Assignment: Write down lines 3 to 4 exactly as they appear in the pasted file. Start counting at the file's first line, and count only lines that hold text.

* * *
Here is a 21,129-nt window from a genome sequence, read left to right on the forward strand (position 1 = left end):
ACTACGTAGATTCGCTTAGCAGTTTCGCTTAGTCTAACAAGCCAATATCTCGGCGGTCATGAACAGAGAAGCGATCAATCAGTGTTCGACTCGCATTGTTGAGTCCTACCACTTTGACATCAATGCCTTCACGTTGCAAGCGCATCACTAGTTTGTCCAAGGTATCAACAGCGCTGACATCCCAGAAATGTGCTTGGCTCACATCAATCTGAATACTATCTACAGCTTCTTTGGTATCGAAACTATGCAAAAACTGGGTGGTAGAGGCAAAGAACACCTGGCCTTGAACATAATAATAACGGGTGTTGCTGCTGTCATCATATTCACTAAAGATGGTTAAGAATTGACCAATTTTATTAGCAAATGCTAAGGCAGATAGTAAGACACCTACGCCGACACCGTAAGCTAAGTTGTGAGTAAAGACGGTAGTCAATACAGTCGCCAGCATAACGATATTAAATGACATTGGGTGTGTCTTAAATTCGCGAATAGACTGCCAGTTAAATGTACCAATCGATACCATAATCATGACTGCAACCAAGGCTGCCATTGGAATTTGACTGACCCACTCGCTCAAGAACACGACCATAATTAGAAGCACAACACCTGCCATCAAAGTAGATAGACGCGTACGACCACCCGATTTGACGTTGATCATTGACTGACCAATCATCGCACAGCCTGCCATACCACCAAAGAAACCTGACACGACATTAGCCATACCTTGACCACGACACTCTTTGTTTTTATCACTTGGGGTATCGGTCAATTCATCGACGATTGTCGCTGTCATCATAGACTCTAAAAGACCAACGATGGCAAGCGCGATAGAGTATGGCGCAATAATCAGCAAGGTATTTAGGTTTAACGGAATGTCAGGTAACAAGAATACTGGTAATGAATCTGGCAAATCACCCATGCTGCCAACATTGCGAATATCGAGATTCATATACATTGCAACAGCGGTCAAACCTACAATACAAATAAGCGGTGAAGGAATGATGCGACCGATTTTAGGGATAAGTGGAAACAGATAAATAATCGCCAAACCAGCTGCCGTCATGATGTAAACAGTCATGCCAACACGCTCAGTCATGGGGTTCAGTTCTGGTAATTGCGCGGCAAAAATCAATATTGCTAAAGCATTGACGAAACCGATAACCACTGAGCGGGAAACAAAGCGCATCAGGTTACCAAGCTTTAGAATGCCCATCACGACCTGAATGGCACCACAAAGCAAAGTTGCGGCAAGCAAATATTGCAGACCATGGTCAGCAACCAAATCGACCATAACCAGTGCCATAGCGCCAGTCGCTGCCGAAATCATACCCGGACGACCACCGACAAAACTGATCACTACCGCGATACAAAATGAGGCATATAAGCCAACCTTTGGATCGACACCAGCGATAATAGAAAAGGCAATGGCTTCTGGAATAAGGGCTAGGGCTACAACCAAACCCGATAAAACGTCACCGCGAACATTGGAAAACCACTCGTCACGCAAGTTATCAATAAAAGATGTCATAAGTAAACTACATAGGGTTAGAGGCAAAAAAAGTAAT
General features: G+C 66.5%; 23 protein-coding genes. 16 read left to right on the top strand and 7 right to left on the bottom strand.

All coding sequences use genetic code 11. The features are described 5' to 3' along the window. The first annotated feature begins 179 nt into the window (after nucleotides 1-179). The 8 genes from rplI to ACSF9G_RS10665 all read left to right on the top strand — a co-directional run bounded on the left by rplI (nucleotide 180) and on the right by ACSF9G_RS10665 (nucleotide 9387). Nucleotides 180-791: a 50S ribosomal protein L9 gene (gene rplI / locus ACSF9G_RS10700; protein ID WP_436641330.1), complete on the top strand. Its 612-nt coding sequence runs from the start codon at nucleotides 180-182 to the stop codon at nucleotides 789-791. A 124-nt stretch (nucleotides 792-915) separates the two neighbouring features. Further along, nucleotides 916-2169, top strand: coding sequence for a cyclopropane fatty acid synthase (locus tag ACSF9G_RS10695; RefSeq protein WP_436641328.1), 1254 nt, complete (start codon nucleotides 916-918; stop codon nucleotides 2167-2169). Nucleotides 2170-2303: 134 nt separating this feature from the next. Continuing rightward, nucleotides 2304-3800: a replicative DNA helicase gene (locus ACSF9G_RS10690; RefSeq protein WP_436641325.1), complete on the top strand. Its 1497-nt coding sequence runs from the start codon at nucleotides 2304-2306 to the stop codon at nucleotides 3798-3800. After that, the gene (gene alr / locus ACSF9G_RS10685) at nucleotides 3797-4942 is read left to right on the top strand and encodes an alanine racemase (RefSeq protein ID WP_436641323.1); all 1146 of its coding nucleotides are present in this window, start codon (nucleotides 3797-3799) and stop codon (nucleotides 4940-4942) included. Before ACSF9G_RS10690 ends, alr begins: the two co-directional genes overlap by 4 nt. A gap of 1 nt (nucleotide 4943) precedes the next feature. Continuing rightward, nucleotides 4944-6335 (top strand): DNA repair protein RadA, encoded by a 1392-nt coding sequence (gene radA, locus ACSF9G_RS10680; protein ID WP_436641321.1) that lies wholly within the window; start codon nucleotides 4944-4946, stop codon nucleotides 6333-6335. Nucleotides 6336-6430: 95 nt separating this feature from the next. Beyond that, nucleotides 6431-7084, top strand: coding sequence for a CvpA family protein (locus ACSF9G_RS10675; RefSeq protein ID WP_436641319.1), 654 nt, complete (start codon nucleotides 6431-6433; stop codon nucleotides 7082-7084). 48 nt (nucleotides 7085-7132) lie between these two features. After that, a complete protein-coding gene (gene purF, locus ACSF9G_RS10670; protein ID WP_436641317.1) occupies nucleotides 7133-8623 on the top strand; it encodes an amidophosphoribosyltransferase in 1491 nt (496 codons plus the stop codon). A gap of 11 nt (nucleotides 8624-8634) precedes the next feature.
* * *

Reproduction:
General features: G+C 66.5%; 23 protein-coding genes. 16 read left to right on the top strand and 7 right to left on the bottom strand.

All coding sequences use genetic code 11. The features are described 5' to 3' along the window. The first annotated feature begins 179 nt into the window (after nucleotides 1-179). The 8 genes from rplI to ACSF9G_RS10665 all read left to right on the top strand — a co-directional run bounded on the left by rplI (nucleotide 180) and on the right by ACSF9G_RS10665 (nucleotide 9387). Nucleotides 180-791: a 50S ribosomal protein L9 gene (gene rplI / locus ACSF9G_RS10700; protein ID WP_436641330.1), complete on the top strand. Its 612-nt coding sequence runs from the start codon at nucleotides 180-182 to the stop codon at nucleotides 789-791. A 124-nt stretch (nucleotides 792-915) separates the two neighbouring features. Further along, nucleotides 916-2169, top strand: coding sequence for a cyclopropane fatty acid synthase (locus tag ACSF9G_RS10695; RefSeq protein WP_436641328.1), 1254 nt, complete (start codon nucleotides 916-918; stop codon nucleotides 2167-2169). Nucleotides 2170-2303: 134 nt separating this feature from the next. Continuing rightward, nucleotides 2304-3800: a replicative DNA helicase gene (locus ACSF9G_RS10690; RefSeq protein WP_436641325.1), complete on the top strand. Its 1497-nt coding sequence runs from the start codon at nucleotides 2304-2306 to the stop codon at nucleotides 3798-3800. After that, the gene (gene alr / locus ACSF9G_RS10685) at nucleotides 3797-4942 is read left to right on the top strand and encodes an alanine racemase (RefSeq protein ID WP_436641323.1); all 1146 of its coding nucleotides are present in this window, start codon (nucleotides 3797-3799) and stop codon (nucleotides 4940-4942) included. Before ACSF9G_RS10690 ends, alr begins: the two co-directional genes overlap by 4 nt. A gap of 1 nt (nucleotide 4943) precedes the next feature. Continuing rightward, nucleotides 4944-6335 (top strand): DNA repair protein RadA, encoded by a 1392-nt coding sequence (gene radA, locus ACSF9G_RS10680; protein ID WP_436641321.1) that lies wholly within the window; start codon nucleotides 4944-4946, stop codon nucleotides 6333-6335. Nucleotides 6336-6430: 95 nt separating this feature from the next. Beyond that, nucleotides 6431-7084, top strand: coding sequence for a CvpA family protein (locus ACSF9G_RS10675; RefSeq protein ID WP_436641319.1), 654 nt, complete (start codon nucleotides 6431-6433; stop codon nucleotides 7082-7084). 48 nt (nucleotides 7085-7132) lie between these two features. After that, a complete protein-coding gene (gene purF, locus ACSF9G_RS10670; protein ID WP_436641317.1) occupies nucleotides 7133-8623 on the top strand; it encodes an amidophosphoribosyltransferase in 1491 nt (496 codons plus the stop codon). A gap of 11 nt (nucleotides 8624-8634) precedes the next feature.